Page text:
Tuesday, January 3, 2012

BeaterBlog Product Review: Mothers Headlight Restoration Kit

Back in the 80's sealed beam glass headlights where systematically replaced by plastic headlights with aerodynamic shapes. After years of UV radiation and too many miles those clear plastic lenses turn an opaque yellow and your headlights get dramatically dimmer. Mothers kit promises to make you car both more attractive and safer. Results inside.

How did your lenses get gingivitis? When new, plastic headlights have a coating to protect them from ultra violet radiation which turns them yellow. Rocks, sand, and debris wear away the coating as you drive leaving the lens unprotected. The solution is to sand the yellow surface away, polish the lens clear again, and ideally re-coat with UV stable clear-coat. The Mothers kit leaves out the last step but does include wet sanding pads, polish, and the power ball to apply the polish with. The wet sanding pads feel like 600 grade to about 2000 grade in four steps.

To put this kit to the test we went searching for the yellowest headlights in the parking lot at work. The clear winner was our 2002 BMW 325i pool car. Its been parked outside for the last four years for maximum UV exposure. Peering into the lenses, it was difficult to see the bulbs behind it and night time performance was dismal. So, armed with sanding pads and a mission our intern Nick got to work wet sanding.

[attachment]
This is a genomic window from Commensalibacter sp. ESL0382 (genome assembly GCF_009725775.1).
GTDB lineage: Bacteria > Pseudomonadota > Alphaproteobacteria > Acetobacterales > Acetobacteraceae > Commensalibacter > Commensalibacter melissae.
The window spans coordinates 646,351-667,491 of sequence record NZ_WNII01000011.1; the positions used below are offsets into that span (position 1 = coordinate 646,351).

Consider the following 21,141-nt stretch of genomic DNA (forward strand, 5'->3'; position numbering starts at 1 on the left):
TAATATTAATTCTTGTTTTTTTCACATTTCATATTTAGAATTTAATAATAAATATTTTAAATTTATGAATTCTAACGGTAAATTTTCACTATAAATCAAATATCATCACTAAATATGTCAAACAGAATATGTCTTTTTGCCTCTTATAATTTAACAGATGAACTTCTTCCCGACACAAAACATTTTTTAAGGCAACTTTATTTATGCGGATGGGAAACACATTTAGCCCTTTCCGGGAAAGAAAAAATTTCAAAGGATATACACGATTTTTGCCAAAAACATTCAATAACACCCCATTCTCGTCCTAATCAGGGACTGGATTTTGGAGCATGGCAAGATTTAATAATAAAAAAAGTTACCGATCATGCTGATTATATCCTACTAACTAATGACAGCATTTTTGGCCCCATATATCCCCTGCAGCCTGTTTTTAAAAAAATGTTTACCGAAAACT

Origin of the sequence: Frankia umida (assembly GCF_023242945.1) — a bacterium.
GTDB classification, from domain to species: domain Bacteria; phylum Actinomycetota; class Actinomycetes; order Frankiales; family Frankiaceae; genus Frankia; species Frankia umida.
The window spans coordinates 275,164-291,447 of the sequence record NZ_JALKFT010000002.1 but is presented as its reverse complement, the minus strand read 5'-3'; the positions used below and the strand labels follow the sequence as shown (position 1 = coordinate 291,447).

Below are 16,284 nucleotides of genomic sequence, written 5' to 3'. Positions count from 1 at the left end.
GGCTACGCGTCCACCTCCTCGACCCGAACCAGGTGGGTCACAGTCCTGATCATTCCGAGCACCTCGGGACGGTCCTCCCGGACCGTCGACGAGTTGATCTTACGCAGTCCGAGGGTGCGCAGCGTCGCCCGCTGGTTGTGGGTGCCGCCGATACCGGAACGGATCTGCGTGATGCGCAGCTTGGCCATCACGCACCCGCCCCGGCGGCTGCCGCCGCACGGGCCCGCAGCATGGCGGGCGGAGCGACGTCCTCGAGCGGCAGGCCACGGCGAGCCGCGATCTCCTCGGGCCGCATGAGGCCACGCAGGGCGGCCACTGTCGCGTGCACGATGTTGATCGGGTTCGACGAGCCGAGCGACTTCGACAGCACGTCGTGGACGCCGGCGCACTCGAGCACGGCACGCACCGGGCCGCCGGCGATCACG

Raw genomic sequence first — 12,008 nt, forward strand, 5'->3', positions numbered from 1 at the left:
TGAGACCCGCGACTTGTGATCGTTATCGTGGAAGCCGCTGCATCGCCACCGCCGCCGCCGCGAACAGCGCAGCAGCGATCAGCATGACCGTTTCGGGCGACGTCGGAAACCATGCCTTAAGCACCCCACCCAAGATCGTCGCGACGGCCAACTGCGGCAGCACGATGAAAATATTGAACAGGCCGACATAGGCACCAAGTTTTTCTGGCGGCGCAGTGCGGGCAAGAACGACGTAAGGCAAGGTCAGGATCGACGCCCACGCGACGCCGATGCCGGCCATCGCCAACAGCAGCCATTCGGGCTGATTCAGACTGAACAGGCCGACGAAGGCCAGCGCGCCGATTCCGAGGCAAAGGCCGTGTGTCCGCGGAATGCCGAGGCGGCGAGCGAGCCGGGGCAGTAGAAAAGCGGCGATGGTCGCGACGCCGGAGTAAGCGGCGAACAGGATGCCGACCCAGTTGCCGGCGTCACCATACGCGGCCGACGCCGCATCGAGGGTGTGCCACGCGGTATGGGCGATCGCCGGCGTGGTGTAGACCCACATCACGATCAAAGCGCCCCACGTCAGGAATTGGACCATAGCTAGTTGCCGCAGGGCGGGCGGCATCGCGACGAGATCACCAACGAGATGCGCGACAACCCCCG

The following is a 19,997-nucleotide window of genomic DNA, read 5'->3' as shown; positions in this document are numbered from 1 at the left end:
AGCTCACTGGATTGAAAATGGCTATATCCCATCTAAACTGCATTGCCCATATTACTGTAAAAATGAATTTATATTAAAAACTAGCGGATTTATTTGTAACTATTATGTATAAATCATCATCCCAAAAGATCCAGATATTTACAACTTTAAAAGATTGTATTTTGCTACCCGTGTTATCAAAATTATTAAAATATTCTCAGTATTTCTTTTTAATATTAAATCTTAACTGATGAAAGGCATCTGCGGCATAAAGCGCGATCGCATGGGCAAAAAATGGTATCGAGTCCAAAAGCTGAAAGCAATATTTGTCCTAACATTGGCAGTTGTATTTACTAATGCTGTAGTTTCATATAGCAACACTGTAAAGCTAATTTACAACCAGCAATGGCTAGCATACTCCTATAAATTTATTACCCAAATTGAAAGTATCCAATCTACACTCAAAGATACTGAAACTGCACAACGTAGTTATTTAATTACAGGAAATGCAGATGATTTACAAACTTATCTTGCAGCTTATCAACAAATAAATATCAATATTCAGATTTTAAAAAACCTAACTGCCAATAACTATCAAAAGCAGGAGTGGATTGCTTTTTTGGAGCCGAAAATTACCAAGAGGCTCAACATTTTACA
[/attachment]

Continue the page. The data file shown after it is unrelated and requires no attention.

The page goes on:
Scrubbing off all the yellow took a surprising amount of effort. If your lenses look this bad, consider getting some 400 grade to start with. After nearly 30 minutes of sanding we wiped them clean and began polishing. The power ball attaches to a drill and works well if you don't sling polish all over yourself. Five minutes later we wiped it clean with the included cloth and called it good enough.

The Verdict: The picture doesn't quite show how much improved the clarity of the lens is. The bulb is clearly visible and the headlights shine much farther down the road at night. Driving down a dark dirt road at 60mph is much more comfortable. For less than an hour of effort and $20 that's not too bad. How long until it turns yellow again remains to be seen, but there's lots of polish left. Hopefully it'll only take a few minutes of polishing a few times a year.

Hat tip to intern Nick for doing all the work.

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